Bird of paradise: Skye Gyngell's heavenly roast-chicken dinner

Roast chicken was a firm favourite of Skye Gyngell's childhood. And it's no less popular with her own brood

I grew up on roast chicken – we had it at least once a week, always with mashed potatoes, often with peas. And now I make it at home once a week for my own children and, just as when I was little, I always serve it with mashed potatoes – though instead of peas, we have roast butternut squash – and my children love it just as much as I did. (I wonder whether their children will too.)

It is important that chickens are both free-range and organic. I read recently that it is now official that organic food neither tastes better nor is better for you. But I cannot hold to that, whatever any document says – I just feel that food grown close to home, lovingly reared, is both better for the Earth in general and for ourselves. And, quite simply, it tastes purer, cleaner, more of itself. Below is my recipe for the perfect chicken meal.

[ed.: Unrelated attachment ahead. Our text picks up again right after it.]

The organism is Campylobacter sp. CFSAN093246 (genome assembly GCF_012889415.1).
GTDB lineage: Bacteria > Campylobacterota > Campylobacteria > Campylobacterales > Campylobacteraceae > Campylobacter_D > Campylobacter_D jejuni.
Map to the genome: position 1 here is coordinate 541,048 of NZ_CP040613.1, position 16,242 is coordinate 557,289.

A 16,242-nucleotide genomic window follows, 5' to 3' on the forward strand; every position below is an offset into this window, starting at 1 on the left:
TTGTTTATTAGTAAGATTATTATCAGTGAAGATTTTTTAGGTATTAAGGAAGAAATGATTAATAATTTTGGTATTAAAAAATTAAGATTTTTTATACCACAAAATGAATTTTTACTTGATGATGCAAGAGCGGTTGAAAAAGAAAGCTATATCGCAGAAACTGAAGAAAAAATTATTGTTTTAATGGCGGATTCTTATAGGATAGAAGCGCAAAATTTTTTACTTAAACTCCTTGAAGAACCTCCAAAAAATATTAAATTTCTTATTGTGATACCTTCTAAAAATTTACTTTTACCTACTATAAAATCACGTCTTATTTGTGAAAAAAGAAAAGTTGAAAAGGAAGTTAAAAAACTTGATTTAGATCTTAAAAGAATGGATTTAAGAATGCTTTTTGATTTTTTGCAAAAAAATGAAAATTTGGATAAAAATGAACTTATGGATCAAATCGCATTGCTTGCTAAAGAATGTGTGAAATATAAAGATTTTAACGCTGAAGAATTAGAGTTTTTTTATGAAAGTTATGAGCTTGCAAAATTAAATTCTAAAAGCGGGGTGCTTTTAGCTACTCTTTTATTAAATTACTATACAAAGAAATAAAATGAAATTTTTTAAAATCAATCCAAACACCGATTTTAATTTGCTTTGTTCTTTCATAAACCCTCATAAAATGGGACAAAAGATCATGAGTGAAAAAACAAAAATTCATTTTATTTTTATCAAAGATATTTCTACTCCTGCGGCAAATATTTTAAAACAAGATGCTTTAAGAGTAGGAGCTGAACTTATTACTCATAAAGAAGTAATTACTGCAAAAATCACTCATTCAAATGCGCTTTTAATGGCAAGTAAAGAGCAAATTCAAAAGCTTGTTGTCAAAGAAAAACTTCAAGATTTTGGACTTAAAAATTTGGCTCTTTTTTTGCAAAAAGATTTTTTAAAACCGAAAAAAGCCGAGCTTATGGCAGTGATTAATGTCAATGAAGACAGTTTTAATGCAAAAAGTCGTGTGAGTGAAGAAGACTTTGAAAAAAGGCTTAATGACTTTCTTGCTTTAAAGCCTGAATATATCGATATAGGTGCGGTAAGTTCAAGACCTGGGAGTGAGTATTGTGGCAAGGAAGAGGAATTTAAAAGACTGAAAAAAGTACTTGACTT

Skye Gyngell is head chef at Petersham Nurseries, Church Lane, Richmond, tel: 020 8605 3627, www.petershamnurseries.com

Roast chicken

Roast chicken cooked in this way does not require a traditional gravy. It is succulent and tender and just right the way it is. I prefer instead to serve it with a jus by deglazing the pan with a little white wine and reducing it slightly.

Serves 4

50g/2oz unsalted butter, softened
4 good-quality anchovies in oil
1 small bunch of marjoram, leaves only, roughly chopped
1 unwaxed lemon
11/2kg/3lb free-range, organic chicken
3 fresh bay leaves
1 dried red chilli
Sea salt and freshly ground black pepper

Start by heating the oven to 200C/400F/ Gas6. Place the soft butter into a bowl, finely chop the anchovies and add to the butter along with the chopped marjoram. Slice the lemon in half and squeeze a little of the juice into the butter mixture. Stir together really well using a wooden spoon.